Energy, Environment, WV PSC

APCo, Coalfield Development love/hate PSC staff recommendation in their net-metering dispute

MORGANTOWN – Coalfield Development Corp. and Appalachian Power Company have filed their respective replies to the Public Service Commission staff’s final recommendation in their net-metering dispute.

Coalfield Development doesn’t like it. APCo likes everything except staff’s recommendation for a financial settlement.

Staff said the solar power setup at Huntington-based Coalfield Development Corp.’s West Edge Factory warehouse is not a net-metering setup and APCo is not required to treat it as such.

Coalfield Development is a nonprofit incubator devoted to revitalizing coal communities through renewable energy workforce development projects. It installed 120 kilowatts worth of solar panels on its West Edge Factory warehouse roof and wants to begin net metering service with APCo, but APCo has refused.

The warehouse receives power from APCo via a meter on an alley-way wall connected to an APCo pole. The solar meter is a few feet away on the same wall with a line going to the same pole that feeds power into APCo’s system.

Staff agreed with APCo that this doesn’t fit the definition of net metering under state law or PSC rules because incoming and outgoing power must run through a single interconnection in order to measure the “net” – the power the solar panels would generate in excess of the building’s needs to qualify for credits against Coalfield’s electric bill.

Coalfield wanted to avoid the complications and expense of hooking up to the existing meter. It also wanted to virtually “aggregate” the input and output of the two meters and aggregate the solar output across all of its metered accounts.

Staff said Coalfield’s desire to aggregate the output would amount to “retail wheeling, ‘an impermissible practice by which customer-generators could use the utility’s electric grid to distribute power from one account to another over utility-owned infrastructure,’” essentially using APCo distribution and transmission facilities for free and allowing other APCo customers to bear the cost.

Coalfield’s response to staff was a single sentence: “Coalfield disagrees with and opposes staff’s recommended findings and conclusions.” It said it will supplement that response with another filing by the end of this week.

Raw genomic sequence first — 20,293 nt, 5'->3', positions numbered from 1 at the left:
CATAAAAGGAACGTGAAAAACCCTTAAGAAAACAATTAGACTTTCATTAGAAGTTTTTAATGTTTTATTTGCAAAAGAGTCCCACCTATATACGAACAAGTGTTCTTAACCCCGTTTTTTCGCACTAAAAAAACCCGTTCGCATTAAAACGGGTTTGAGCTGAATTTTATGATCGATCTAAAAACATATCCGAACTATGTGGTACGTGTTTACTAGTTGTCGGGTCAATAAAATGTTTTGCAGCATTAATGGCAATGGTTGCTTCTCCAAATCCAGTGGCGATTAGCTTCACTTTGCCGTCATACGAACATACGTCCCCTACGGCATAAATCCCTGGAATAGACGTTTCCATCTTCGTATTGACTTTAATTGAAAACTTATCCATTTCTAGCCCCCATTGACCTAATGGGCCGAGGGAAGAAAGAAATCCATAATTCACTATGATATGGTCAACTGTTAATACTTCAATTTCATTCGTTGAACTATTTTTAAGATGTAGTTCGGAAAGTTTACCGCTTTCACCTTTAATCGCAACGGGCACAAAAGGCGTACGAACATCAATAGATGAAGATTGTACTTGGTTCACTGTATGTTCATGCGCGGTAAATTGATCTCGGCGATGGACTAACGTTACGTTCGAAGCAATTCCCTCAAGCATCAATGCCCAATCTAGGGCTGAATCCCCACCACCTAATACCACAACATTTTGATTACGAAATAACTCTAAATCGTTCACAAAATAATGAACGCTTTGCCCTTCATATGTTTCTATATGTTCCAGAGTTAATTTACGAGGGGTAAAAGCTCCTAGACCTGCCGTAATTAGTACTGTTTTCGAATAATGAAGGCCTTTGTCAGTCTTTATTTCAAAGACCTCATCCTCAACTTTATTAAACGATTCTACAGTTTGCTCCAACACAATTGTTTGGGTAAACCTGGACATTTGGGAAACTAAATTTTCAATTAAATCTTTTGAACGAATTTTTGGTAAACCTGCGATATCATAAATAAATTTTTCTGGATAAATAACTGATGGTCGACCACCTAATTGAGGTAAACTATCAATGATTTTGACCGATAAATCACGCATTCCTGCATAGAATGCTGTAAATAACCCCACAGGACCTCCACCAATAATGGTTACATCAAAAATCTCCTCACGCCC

APCo said it “appreciates the significant efforts of the commission staff in this case, including in preparation of the final memo” and asked the PSC to dismiss or deny Coalfield’s complaint.

The company mentioned the desire of the Solar Holler development company to pursue additional setups like Coalfield’s as a cost-saving measure for its clients (Solar Holler owns the solar array on Coalfield’s building).

“The failure to dismiss or deny the complaint allows for an unlawful use of APCo’s facilities and will only serve to encourage non-compliant behavior,” APCo said.

APCo didn’t care for staff’s proposal regarding Coalfield delivering power into APCo’s system since 2021 without compensation because of the ongoing dispute. Staff said APCo should compensate Coalfield once Coalfield rearranges its system for genuine net metering. APCo had proposed an amount based on PJM wholesale rates but staff said the compensation should conform to the current 1:1 net-metering credit.

APCo referred to staff’s proposal as a “settlement.” It agreed Coalfield should not be compensated until after it corrects its meter setup. But staff’s proposal essentially grants Coalfield’s complaint, rewarding Coalfield and Solar Holler with net-metering revenue for a setup not eligible for net metering.

“Not only is there no basis in law or fact to order such relief, as above stated it would serve only to encourage non-compliant behavior in this and future cases,” it said. “Simply put, this would be the wrong holding and bad policy.”

APCo recommended three possible scenarios going forward. One, rearrange its setup for proper net metering. Two, leave the setup as is and require Solar Holler to apply for service as a small power producer. Or three, failing one of the first two, the PSC should require Coalfield to remove the outgoing meter.